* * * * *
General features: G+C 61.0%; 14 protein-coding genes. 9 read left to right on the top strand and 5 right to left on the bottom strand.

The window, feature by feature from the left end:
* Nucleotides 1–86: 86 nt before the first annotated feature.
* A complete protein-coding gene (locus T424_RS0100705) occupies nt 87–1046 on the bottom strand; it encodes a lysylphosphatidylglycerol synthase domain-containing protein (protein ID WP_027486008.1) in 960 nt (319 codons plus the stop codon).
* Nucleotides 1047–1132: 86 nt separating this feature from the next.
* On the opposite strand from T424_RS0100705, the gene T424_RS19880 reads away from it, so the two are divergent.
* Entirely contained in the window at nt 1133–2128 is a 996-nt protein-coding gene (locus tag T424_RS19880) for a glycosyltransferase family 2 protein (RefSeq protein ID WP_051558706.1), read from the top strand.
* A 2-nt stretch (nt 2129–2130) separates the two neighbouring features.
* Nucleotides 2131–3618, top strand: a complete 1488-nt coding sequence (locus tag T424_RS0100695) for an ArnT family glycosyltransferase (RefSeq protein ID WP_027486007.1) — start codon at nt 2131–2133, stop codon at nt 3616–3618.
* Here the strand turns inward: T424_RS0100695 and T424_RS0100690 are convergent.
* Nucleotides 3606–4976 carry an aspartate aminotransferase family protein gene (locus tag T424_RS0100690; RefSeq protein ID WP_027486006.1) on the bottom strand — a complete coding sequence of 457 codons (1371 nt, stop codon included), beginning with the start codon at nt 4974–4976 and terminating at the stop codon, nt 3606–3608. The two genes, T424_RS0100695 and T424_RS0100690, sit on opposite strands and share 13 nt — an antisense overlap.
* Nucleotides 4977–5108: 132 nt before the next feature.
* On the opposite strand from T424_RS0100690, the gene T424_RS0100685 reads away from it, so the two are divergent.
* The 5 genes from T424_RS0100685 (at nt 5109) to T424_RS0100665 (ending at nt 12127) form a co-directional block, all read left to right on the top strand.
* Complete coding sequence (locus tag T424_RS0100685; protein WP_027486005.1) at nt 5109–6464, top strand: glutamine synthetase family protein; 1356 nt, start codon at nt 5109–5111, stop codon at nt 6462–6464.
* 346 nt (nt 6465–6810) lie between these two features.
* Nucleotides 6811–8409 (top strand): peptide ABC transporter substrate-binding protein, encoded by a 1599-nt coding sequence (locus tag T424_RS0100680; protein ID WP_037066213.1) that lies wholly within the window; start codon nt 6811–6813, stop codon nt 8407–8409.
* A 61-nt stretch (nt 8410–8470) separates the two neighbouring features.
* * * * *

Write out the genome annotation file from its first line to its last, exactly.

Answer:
General features: G+C 61.0%; 14 protein-coding genes. 9 read left to right on the top strand and 5 right to left on the bottom strand.

The window, feature by feature from the left end:
* Nucleotides 1–86: 86 nt before the first annotated feature.
* A complete protein-coding gene (locus T424_RS0100705) occupies nt 87–1046 on the bottom strand; it encodes a lysylphosphatidylglycerol synthase domain-containing protein (protein ID WP_027486008.1) in 960 nt (319 codons plus the stop codon).
* Nucleotides 1047–1132: 86 nt separating this feature from the next.
* On the opposite strand from T424_RS0100705, the gene T424_RS19880 reads away from it, so the two are divergent.
* Entirely contained in the window at nt 1133–2128 is a 996-nt protein-coding gene (locus tag T424_RS19880) for a glycosyltransferase family 2 protein (RefSeq protein ID WP_051558706.1), read from the top strand.
* A 2-nt stretch (nt 2129–2130) separates the two neighbouring features.
* Nucleotides 2131–3618, top strand: a complete 1488-nt coding sequence (locus tag T424_RS0100695) for an ArnT family glycosyltransferase (RefSeq protein ID WP_027486007.1) — start codon at nt 2131–2133, stop codon at nt 3616–3618.
* Here the strand turns inward: T424_RS0100695 and T424_RS0100690 are convergent.
* Nucleotides 3606–4976 carry an aspartate aminotransferase family protein gene (locus tag T424_RS0100690; RefSeq protein ID WP_027486006.1) on the bottom strand — a complete coding sequence of 457 codons (1371 nt, stop codon included), beginning with the start codon at nt 4974–4976 and terminating at the stop codon, nt 3606–3608. The two genes, T424_RS0100695 and T424_RS0100690, sit on opposite strands and share 13 nt — an antisense overlap.
* Nucleotides 4977–5108: 132 nt before the next feature.
* On the opposite strand from T424_RS0100690, the gene T424_RS0100685 reads away from it, so the two are divergent.
* The 5 genes from T424_RS0100685 (at nt 5109) to T424_RS0100665 (ending at nt 12127) form a co-directional block, all read left to right on the top strand.
* Complete coding sequence (locus tag T424_RS0100685; protein WP_027486005.1) at nt 5109–6464, top strand: glutamine synthetase family protein; 1356 nt, start codon at nt 5109–5111, stop codon at nt 6462–6464.
* 346 nt (nt 6465–6810) lie between these two features.
* Nucleotides 6811–8409 (top strand): peptide ABC transporter substrate-binding protein, encoded by a 1599-nt coding sequence (locus tag T424_RS0100680; protein ID WP_037066213.1) that lies wholly within the window; start codon nt 6811–6813, stop codon nt 8407–8409.
* A 61-nt stretch (nt 8410–8470) separates the two neighbouring features.